"Safely Shooting Animals"
What You Need To Know:
A straight-up boys adventure film, WILD AMERICA depicts strong family values and exciting action sequences with almost no immorality. Tightly directed, the action is engrossing and believable. It is the kind of film which ought to be viewed by American audiences, who are starved for this kind of good, clean, Hardy Boys-type adventure, which champions the values of hard work, telling the truth, and self reliance.
(B, LL, N, D) Moral worldview of father wrestling with whether or not to let his three sons pursue their dream to photograph wild animals; 21 obscenities & 3 exclamatory profanities; no sex; one brief image of upper female nudity & many shots of upper male nudity; and, smoking by father.
Amidst Hollywood’s obsession in 1997 with presidential crime dramas and volcanoes, comes the refreshingly vibrant WILD AMERICA, a true story of the three Stouffer brothers who leave home in 1967 to spend the summer photographing wild animals in the American west. “The whole time I’m dipping carbs, I’m thinking about shooting pictures of wild animals,” says Marty to his younger brother, Marshall, narrator of WILD AMERICA. Marty stands in workmen’s overalls next to a basin of solvent, where he cleans car parts in his father’s backyard garage. His desire sets up a confrontation with his strict, but loving father, who has worked hard to bequeath his one-man carburetor parts company to his three sons. His father also mistrusts the financial prospects of their dream of photographing wild animals.
In the first scene of WILD AMERICA, Marty and Mark, two rambunctious teenage brothers, do daring stunts as they test their mettle in backyard ponds, and in mud races, all the while shooting endless pictures with Marty’s cheap still camera. Mark reads scary wild animal story books to his brothers at night and dwells on a tale about a mythical bear cave in the far west.
Soon, Marty discovers a fascination with the newest movie camera in a camera store. After his mother intercedes, his father relents and tells Marty that he will lend him the money to buy the camera. Nevertheless, Father is adamant to not let his son leave the parts shop to take pictures of wild animals. “I worked hard to give my boys this carburetor business, and not a truckload of false hopes,” says he. After much persuasion, he finally relents, but tells the boys they have to be back by the end of the summer. Their adventures start as their mother bids them a loving farewell in an old parts truck, with Marshall stowed away in the back.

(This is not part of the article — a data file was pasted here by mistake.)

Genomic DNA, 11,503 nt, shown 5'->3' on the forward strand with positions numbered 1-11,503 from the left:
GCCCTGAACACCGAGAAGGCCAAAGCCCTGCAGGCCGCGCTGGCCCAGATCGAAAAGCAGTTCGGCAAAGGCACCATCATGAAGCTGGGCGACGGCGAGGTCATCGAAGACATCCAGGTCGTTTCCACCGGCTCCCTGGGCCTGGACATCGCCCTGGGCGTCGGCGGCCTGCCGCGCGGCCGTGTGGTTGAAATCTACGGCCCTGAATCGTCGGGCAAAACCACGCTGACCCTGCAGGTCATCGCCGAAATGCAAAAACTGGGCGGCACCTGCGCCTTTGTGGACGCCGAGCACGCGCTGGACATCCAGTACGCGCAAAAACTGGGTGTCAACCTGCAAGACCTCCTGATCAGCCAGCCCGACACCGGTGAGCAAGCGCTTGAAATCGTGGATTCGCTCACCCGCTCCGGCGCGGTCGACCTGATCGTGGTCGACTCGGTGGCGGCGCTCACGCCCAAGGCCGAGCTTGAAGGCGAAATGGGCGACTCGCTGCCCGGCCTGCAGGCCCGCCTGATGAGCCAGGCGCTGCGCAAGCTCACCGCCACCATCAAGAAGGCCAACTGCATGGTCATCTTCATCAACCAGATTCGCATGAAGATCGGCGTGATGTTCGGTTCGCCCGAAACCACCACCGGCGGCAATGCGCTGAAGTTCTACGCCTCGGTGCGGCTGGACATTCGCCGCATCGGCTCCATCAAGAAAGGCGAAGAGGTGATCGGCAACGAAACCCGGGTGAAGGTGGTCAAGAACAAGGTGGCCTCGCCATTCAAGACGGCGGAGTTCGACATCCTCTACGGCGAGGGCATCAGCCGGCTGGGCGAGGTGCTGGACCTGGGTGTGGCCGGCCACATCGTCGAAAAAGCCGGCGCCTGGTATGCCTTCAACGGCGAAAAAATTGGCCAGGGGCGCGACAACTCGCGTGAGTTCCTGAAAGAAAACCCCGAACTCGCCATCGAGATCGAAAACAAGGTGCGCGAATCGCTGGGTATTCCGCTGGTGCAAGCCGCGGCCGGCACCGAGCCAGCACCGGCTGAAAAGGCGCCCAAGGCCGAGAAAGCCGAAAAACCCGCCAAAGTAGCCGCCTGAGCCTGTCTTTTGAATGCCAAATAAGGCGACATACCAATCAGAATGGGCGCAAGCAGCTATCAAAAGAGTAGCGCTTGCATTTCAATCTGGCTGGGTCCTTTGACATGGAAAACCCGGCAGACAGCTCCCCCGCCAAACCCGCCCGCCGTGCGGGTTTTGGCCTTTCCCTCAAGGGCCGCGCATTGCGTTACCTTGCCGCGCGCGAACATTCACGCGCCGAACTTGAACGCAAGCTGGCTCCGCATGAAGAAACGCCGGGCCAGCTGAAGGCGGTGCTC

Discounting their future audience’s interest in fish pictures, they decide to photograph large land animals. First, they risk their lives angling for a shot of a mean alligator. Next, they head far out west, where Marty shoots footage of Marshall, caught on the antlers of a moose, which is swimming above the swirling waters of a raging Rocky Mountain stream. An eccentric mountain denizen rescues Marshall and tells them where to find a woman who might know about the mythical bear cave. They follow the woman’s horse’s tracks to the cave, where they encounter dozens of bears lying on rocks in hibernation. Their portable light wakes up the bears, who growl menacingly, allowing Marty to get great images. Marshall sounds his dying rabbit call and distracts the attacking bears long enough to let Marty and Mark escape. Then, Marshall climbs out through a hole in the cave roof, carrying the precious camera, and film.
They return in triumph to Mom and Dad, but are humiliated as their truck is damaged by Marshall’s boyish driving. They discover their father has had a serious truck accident. In his hospital room, Marshall urges his father to release his older brothers to pursue their dreams, pointedly asking him when he would let them be what they have to be and do what they have to do. The film concludes with an emotionally satisfying climax at the Fort Smith, Arkansas, High School auditorium, which their supportive mother has rented for an evening showing of the brother’s wild animal adventure film.
Ultimately, the filmmakers must have appreciated the fact that this is a movie about filmmakers. The boys play their daredevil parts well, and the father portrays a strong, silent type with convincing aplomb. Frances Fisher gives a good performance as a supportive, loving mother who submits to the sometimes stubborn dictates of her husband. Overall, the film is well structured, with clearly delineated conflict, climax and resolution, and it is very entertaining.
A straight-up boys adventure film, WILD AMERICA depicts strong family values and exciting action sequences with almost no immorality. Tightly directed, the action is engrossing and believable. It is the kind of movie which ought to be viewed by American audiences, who are starved for this kind of good, clean, Hardy Boys-type adventure, which champions the values of hard work, telling the truth and self reliance. Although the characters lack consciousness of God, WILD AMERICA is an entertaining, red-blooded adventure film well worth the trip to the theater.
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